ATHENS – With Greece going broke, resistance to the demands of international lenders remains strong in the ruling Radical Left SYRIZA party of Prime Minister Alexis Tsipras.
Tsipras led a deep-into-the-night meeting of his Cabinet to give them a report on the slow progress with the troika of the European Union-International Monetary Fund-European Central Bank (EU-IMF-ECB) which is holding back a 7.2-billion ($8 billion) installment from what’s left of 240 billion euros ($260 billion) in two bailouts that began in 2010.
The lenders won’t release the money until Tsipras, who campaigned against austerity measures, imposes more of them but he’s digging in his heels on cutting pensions and still wants to restore collective bargaining for workers who were stripped of it by previous governments dominated by the New Democracy Conservatives and now-marginal PASOK Socialists.
The stand-off has split SYRIZA, already a loose collection of Anarchists, Communists and fringe elements, with one camp reluctantly saying a compromise is all that can save Greece while the hardliners want no backtracking even if it means default and an exit from the Eurozone.
The meeting was reportedly aimed at reviewing changes to the tax system and privatizations which Tsipras had vowed to also reject but now wants as state coffers empty fast.
Officials also discussed the possible timing for drafting some of these changes into legislation in a bid to show good will and convince the ECH to relax liquidity restrictions on Greece and keep propping up the beleaguered banks, Kathimerini said.
Speaking in Parliament, Energy Minister Panayiotis Lafazanis, who heads SYRIZA’s radical Left Platform, said, “This government will not surrender,” noting that “those who believe we will step back from our red lines are deluding themselves.”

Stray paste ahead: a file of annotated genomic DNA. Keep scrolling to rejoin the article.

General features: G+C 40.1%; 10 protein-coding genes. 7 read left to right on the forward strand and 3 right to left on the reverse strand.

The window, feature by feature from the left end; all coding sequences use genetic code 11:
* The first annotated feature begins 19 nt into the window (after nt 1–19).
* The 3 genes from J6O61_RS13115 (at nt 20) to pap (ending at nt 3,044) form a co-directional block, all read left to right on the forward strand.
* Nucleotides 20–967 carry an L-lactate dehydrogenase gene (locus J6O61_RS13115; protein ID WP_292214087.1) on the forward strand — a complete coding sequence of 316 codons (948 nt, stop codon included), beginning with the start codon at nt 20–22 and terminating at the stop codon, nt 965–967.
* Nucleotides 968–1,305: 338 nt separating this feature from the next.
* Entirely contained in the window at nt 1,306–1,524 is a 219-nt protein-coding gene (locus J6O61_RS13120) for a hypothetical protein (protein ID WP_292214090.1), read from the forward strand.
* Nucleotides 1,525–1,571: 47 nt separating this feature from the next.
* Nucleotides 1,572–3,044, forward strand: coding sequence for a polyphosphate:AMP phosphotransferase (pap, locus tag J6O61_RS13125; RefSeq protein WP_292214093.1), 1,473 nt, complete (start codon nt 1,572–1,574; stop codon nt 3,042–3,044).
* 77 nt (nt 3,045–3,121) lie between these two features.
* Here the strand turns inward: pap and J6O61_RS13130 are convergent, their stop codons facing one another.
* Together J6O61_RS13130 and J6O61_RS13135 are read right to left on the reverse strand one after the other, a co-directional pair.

He was referring to SYRIZA’s pre-election pledges to protect pensions and the rights of workers. Lafazanis has defied Tsipras and said he would refuse to go along with privatizations.
Another senior member of the Left Platform was widely quoted in the media as saying that Greece will be unable to reach a deal with creditors this month as the latter “keep yanking our chain” and that Greece might be forced to “go it alone.”
Interior Minister Nikos Voutsis though said SYRIZA had to bend, if not break. “We are working toward an honorable compromise,” he told Mega TV. “Immediate recourse to a referendum or elections is not in our plans right now.”
Finance Minister Yanis Varoufakis caused another stir when he said SYRIZA might be out of power by next January, comments he said were blown out of proportion.
The flap now has grown with SYRIZA officials saying that Bank of Greece Governor Yannis Stournaras is undermining the coalition government, which includes the far right-wing Independent Greeks who have been largely silent.
The honorary chairman of conservative New Democracy, former Premier Constantinos Mitsotakis, said that Stournaras, who was Finance Minister for then-Premier and New Democracy leader Antonis Samaras, was being wrongly accused.
He said that Stournaras can be accused of “not informing politicians and the Greek people about the huge burdens that taxpayers are being burdened with… and of the dire state of the Greek economy, but he cannot be accused of the opposite,” he said.
Mitsotakis was apparently responding to media reports according to which a close aide of Stournaras sent an e-mail to some journalists indicating the economy is far worse off than the public is being told.
Meanwhile, Bloomberg reported that the ECB is fretting over the a deteriorating relationship between the Greek government and the country’s central bank with Stournaras under attack for his characterization of the economy.